In celebration of teachers, Arts Impact is starting a new series featuring the amazing educators leading arts-infused learning in their classrooms through participation in our programs.
Sarah Lane, Franklin Elementary (Tacoma Public Schools), 2nd grade
“One of my favorite experiences so far this year has been the class receiving the generously donated art supplies. The children were so excited for their very own art materials to take home. They were amazed that these were for them– that they are valued and deserve their own sketchbook, paints… These art materials have become their prized possessions at home, and they are not only being used for our integrated arts lessons (which the kids love, look forward to, and are fully engaged with!), but they are using them to support their own self-initiated arts experiences at home that may not otherwise have been accessible to them.”
How/When did you get started teaching or become interested in becoming an educator?
I was in my second year of college when I officially started my path in education. I had grown up with a family of educators and had seen firsthand the impact of educators and the implications of a high-quality education. I wanted to especially work with populations in high-demand for teachers, having seen the impact of a lack of qualified teachers in rural Appalachia. I had seen my family pour all they had into the children of Ohio, West Virginia, and I wanted to do that, too. I have worked with students in rural areas, working in Ohio, and then Oklahoma, and then life events brought my husband & I out to Washington, and I have now immersed myself in working within the urban community of Tacoma since the beginning of 2018. I care deeply for the families and children of my neighborhood and the city.
What made you decide to work with Arts Impact, and how has it gone so far?
I was still a bit new to Tacoma when my principal shared the Arts Impact opportunity with our staff. I was amazed at the opportunity to have a full week of arts learning for teachers and an immersive mentorship, benefiting both teachers and students. I had been worried about arts integration in education, and the continuing support of art in schools, and so I was excited to jump in the program to learn how I could personally make a difference. It has gone very well, as I am in my 2nd year of the program. I have gained even more confidence and motivation to support art in school, both as a teacher teaching with arts-integration and as an advocate for all children to have these experiences.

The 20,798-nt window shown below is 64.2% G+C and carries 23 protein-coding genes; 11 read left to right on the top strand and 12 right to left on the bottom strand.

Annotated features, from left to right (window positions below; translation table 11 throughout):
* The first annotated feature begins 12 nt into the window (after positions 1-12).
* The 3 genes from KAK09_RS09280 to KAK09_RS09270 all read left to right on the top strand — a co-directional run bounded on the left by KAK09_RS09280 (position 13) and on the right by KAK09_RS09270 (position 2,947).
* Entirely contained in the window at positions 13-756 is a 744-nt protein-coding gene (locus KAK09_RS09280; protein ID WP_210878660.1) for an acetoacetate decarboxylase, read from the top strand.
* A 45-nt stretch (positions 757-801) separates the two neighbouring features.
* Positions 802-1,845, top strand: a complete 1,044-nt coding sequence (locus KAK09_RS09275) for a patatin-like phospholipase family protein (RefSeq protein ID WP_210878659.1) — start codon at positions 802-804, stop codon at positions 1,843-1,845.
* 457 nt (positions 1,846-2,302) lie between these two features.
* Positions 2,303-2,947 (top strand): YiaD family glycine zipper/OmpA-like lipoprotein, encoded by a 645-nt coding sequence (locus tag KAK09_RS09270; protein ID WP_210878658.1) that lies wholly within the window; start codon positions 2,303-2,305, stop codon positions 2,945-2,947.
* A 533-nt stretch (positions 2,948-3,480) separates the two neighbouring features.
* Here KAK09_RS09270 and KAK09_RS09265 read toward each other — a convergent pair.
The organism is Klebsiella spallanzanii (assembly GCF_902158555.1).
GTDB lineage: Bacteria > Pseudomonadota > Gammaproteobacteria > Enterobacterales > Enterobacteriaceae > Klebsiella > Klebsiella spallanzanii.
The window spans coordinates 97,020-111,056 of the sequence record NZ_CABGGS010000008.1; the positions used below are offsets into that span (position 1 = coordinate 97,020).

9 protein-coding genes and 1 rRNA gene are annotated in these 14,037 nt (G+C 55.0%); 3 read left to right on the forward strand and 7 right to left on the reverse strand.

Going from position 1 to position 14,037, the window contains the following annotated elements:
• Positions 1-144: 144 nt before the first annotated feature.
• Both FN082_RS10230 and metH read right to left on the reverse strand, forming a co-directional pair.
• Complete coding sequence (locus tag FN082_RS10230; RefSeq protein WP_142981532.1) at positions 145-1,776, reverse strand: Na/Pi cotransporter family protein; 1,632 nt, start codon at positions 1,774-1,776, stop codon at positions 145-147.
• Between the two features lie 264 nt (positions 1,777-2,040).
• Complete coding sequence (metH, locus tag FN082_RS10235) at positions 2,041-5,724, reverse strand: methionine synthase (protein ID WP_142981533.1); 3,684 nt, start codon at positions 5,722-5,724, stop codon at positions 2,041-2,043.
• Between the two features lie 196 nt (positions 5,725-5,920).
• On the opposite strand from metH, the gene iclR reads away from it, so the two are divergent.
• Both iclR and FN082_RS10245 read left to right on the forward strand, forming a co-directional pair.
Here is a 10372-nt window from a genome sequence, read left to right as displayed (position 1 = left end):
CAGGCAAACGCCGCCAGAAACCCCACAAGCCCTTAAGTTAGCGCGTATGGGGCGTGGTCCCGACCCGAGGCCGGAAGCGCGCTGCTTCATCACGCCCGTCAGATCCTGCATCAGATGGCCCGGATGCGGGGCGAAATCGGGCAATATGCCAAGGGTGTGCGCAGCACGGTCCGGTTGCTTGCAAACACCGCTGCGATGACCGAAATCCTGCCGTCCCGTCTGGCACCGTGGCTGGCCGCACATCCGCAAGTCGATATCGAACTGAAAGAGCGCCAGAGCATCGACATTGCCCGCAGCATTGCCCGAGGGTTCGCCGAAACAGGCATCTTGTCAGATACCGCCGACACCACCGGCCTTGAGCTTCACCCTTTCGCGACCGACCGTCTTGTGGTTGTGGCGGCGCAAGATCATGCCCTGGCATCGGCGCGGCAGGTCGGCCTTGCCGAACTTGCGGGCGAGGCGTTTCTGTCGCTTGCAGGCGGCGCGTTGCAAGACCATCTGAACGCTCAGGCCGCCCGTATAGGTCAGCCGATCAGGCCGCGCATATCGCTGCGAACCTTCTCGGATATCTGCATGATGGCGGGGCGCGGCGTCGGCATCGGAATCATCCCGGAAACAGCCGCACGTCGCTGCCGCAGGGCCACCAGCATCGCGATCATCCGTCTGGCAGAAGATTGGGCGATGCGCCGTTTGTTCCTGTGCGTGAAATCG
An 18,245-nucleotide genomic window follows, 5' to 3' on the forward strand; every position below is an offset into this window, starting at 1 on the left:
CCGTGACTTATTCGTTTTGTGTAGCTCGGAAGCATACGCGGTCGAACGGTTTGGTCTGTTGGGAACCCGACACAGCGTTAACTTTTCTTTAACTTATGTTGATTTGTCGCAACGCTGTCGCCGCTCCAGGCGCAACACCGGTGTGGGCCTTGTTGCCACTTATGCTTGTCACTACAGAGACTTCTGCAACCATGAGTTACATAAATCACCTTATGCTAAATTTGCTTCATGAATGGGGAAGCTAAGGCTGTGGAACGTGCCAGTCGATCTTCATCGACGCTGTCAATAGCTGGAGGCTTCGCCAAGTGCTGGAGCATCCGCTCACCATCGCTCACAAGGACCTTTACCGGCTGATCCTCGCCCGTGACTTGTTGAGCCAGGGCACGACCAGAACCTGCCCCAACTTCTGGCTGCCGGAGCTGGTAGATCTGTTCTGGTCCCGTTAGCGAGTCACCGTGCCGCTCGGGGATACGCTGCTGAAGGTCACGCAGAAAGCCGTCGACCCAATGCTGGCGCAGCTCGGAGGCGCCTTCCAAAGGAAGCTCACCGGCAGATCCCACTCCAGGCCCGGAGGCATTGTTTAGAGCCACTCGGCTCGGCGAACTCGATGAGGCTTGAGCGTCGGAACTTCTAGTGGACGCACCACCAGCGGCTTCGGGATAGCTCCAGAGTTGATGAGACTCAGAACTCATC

Do you have a background in the arts?
Nothing professional, but all I have are fond memories of growing up in an arts-supporting home. I grew up playing piano and later, clarinet & guitar. I had been involved in school-based vocal, instrumental, and performing arts, and know firsthand how that made a positive impact on me as a student and my life. And some of my favorite memories growing up were painting and fabric arts with my grandma, who had dreamed of being an art teacher, but got swept into the needs of World War 2 and raising a family post-war. I continue arts as a hobby in my free time.
What do you think arts-infused learning brings to your classroom or your teaching?
Children are masterful at play and creativity, and arts-infusion deepens learning as they tap into ways of expression that bring joy and confidence. As a teacher, I know the children will be engaged and have deeper connections to learning and cross-disciplinary understandings.
How have you integrated the arts during remote learning?
It is incredible how much can be done even remotely. Our Arts Impact learning over the summer modeled ways to integrate- using cameras to show arts processes and still build an arts-based class community. My class has been involved in music, expression through movement, dance, and theater, in live online Teams meetings, and also, with the wonderful mentorship of Carol Gould, integrated visual arts. My 2nd graders have enjoyed the integration of geometry with visual arts, learning how to use art materials like watercolors and use texts and artist examples for inspiration. In January my students will be working on a cityscape that integrates their geometry and visual arts knowledge.
What’s something you think our community should know (but maybe doesn’t) about your students, your community, your teaching.
These children are willing and motivated arts learners, and so are teachers! I feel that so often supply limitations and lack of confidence inhibits these experiences. Through Arts Impact, my students received personal materials that helped make our arts-infused remote learning possible. But also, the learning and confidence I have gained as an educator has been great. It is one thing to tell teachers to integrate art; it is another to provide the learning and resources to make it really possible!
Is there anything else you’d like to share?
I am deeply appreciative of those who give and support the Arts Impact mission and its teachers. The impact multiplies as these young minds foster a love and appreciation for the arts.
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